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Horrific Murder Case Puts Milwaukee’s Progressive Failures in Spotlight

Horrific Murder Case Puts Milwaukee’s Progressive Failures in Spotlight
Milwaukee Mayor Tom Barrett speaks during his State of the City address, Monday, Feb. 8, 2016, in Milwaukee, Wis. Barrett said his plan for Wisconsin's largest city includes economic development, health care and violence prevention. (AP Photo/Greg Moore)

Milwaukee, Wisconsin, has been a bastion of the Left for over a century now; the last Republican mayor left office in 1908, and a string of Democratic and socialist mayors has ensued. Various sources have rated the city as one of the ten poorest in the nation, and also as one of the most segregated.

Both of these failures can only be viewed as products of the party in power. After 100 years, the Left surely owns this one.

The latest is Tom Barrett, a former U.S. congressman who ran for mayor when his district was eliminated through redistricting, and who has twice run — and thankfully lost — bids to become governor. Barrett’s administration has been characterized by a program of rapid gentrification of the downtown area — typified by his “trolley to nowhere,” an oblong closed loop in the downtown area being built with a federal grant from the Obama administration, in a city which wisely did away with street cars over half a century ago — at the expense of the surrounding neighborhoods which are descending into chaos as a result.

Further evidence of this depravity was provided by the murder last week of Greg Zyszkiewicz.

The 64-year-old city building inspector was on a routine call in one of those crumbling neighborhoods. Mr. Zyszkiewicz, by all accounts a model citizen and family man, was found slumped over the wheel of his car with the motor running, apparently the victim of an attempted car theft gone wrong.

Five suspects were apprehended, of which three have been charged: two 17-year-olds and a 21-year-old, all three of whom have criminal histories. The 21-year-old was a convicted felon out on bail awaiting sentencing when the murder took place. One of the 17-year-olds shot Mr. Zyszkiewicz in the face with a sawed-off shotgun.

This horrible crime was neither the end of the story nor its beginning, just an incident in the middle.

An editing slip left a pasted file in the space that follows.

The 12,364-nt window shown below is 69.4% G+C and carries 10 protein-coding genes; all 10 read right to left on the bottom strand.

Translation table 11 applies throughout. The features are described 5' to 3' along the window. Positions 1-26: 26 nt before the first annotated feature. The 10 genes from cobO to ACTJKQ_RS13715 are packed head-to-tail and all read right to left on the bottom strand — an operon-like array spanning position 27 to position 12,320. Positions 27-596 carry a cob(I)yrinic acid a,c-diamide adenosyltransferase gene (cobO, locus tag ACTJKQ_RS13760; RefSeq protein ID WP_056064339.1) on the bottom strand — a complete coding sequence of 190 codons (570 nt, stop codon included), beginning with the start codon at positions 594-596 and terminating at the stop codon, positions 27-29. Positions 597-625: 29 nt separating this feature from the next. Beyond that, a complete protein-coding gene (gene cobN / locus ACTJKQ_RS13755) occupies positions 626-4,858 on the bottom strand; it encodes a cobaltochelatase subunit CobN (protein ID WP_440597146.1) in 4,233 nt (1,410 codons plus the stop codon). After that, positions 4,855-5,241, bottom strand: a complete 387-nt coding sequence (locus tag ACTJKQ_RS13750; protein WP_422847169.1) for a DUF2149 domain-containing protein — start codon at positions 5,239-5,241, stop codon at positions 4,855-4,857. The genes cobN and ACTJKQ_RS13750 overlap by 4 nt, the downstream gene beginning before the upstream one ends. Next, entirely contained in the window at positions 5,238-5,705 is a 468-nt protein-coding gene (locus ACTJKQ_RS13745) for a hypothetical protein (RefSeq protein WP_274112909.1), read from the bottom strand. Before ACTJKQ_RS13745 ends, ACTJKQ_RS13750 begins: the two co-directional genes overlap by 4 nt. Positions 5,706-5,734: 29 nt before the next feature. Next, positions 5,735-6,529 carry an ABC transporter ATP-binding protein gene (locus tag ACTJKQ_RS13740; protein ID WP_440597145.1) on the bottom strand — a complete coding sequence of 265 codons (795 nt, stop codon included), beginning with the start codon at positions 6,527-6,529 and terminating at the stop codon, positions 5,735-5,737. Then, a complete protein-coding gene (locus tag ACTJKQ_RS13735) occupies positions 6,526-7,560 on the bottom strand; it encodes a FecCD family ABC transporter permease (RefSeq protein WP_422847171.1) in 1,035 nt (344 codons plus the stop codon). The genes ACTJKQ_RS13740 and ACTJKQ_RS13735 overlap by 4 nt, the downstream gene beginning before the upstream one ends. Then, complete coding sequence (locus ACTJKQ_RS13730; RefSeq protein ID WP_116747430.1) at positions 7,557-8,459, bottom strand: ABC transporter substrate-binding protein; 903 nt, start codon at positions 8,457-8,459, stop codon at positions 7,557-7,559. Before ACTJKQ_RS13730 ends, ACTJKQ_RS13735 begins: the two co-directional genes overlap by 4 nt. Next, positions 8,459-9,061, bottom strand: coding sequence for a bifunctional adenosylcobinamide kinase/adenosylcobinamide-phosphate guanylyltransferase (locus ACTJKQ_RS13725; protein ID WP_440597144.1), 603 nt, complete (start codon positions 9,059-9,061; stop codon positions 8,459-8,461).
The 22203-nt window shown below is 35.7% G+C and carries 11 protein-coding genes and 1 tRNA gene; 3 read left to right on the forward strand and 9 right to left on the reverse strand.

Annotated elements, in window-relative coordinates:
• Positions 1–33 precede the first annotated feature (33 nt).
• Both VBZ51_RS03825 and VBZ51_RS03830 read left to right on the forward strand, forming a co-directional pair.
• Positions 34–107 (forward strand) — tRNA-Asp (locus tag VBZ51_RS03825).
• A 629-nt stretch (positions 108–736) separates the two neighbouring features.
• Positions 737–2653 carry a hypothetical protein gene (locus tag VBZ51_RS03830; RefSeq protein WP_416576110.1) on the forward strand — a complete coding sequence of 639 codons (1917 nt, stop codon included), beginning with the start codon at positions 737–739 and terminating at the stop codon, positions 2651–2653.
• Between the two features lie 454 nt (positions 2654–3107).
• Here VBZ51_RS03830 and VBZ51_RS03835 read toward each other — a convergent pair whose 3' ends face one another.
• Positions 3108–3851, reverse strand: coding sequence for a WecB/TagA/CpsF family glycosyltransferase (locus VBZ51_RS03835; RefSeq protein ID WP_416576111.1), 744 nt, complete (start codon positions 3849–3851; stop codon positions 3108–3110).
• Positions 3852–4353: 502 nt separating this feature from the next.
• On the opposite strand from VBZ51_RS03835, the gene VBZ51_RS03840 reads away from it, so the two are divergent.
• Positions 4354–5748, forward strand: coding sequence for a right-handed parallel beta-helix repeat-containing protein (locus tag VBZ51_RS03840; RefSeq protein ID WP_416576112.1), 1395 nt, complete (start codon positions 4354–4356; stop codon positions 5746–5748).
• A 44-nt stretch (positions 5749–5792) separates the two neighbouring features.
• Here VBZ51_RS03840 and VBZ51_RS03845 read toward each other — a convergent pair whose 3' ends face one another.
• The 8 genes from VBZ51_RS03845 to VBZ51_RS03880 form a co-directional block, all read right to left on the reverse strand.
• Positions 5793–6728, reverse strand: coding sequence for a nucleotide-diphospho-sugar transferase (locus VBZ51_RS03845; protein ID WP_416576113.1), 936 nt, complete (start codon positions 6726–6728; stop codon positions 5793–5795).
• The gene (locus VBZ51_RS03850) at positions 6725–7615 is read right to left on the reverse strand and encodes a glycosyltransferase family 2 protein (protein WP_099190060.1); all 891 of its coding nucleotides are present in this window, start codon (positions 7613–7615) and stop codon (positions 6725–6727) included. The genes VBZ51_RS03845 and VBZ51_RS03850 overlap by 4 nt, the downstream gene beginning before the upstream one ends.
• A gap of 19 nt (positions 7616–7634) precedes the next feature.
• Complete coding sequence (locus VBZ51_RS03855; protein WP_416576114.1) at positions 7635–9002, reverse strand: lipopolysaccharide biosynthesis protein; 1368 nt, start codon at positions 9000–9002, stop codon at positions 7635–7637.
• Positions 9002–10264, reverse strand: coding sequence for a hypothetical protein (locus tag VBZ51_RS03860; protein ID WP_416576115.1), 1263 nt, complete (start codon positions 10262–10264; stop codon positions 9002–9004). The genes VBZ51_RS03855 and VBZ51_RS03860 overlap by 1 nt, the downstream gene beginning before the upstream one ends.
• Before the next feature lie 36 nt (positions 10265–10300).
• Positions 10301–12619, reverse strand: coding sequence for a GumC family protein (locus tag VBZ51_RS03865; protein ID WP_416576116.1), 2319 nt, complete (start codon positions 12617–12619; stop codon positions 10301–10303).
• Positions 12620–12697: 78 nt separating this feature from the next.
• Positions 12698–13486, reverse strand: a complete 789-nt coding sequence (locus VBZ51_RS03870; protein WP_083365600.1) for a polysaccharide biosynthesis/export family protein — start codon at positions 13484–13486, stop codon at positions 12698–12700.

A crime spree began on March 22 in a car that had itself been stolen several weeks earlier. They first drove to a gas station, where they robbed a woman and stole her car, a Kia. Mr. Zyszkiewicz’s Mustang was to be their third acquisition; per the testimony of one of the three, when Zyszkiewicz resisted, his teenage killer pulled the trigger “in a panic.”

But they weren’t in such a panic. These three monsters were so stone-cold dead inside that they simply continued on their spree, until chased and caught in the first two stolen cars some hours after the killing.

The 21-year-old was convicted of felony theft in June 2016. The judge thoughtfully added as a condition of his bail prior to sentencing that he not commit any new crime. Oh — he was also out on bail, by the way, for felony possession of a firearm and for felony bail jumping, but that apparently didn’t register with the Milwaukee judiciary.

In fact, this prolific 21-year-old had already, on six occasions, been charged with illegal possession of a firearm — but five of those times that charge was dropped as part of a plea bargain.

No, we’re not done. There was a domestic violence complaint against him registered on March 22. He had threatened the mother of his six-month-old son with the sawed-off shotgun that was used to kill Mr. Zyszkiewicz, and punched her in the face several times.

Why? She had apparently refused to let him see his son. Who can blame her?

One of the 17-year-olds was himself out on bail for operating a motor vehicle without the consent of the owner. Again, a condition of his bail was simply that he commit no new crime.

In Milwaukee, it seems you need to actually blow an innocent man’s brains out at point blank range for a prosecutor to convince a judge to order remand.

Of course, one of the hallmarks of the Barrett administration has been an incessant demand for more restrictive gun control laws. Here, we have prima facie evidence of how effective such laws would be.

Memo to Mayor Barrett: They call them criminals because they don’t obey laws already on the books. His string of six firearm violations was a hint that further gun control isn’t a response to the problem. And to the municipal judiciary: Letting violent felons out on bail on the condition that they commit no new crimes doesn’t reduce the crime rate, or make Milwaukee safer.

The people of Milwaukee need to recognize that the Democratic approach to crime simply facilitates it. They need to make the necessary changes in cultural attitudes. They failed Mr. Zyszkiewicz.

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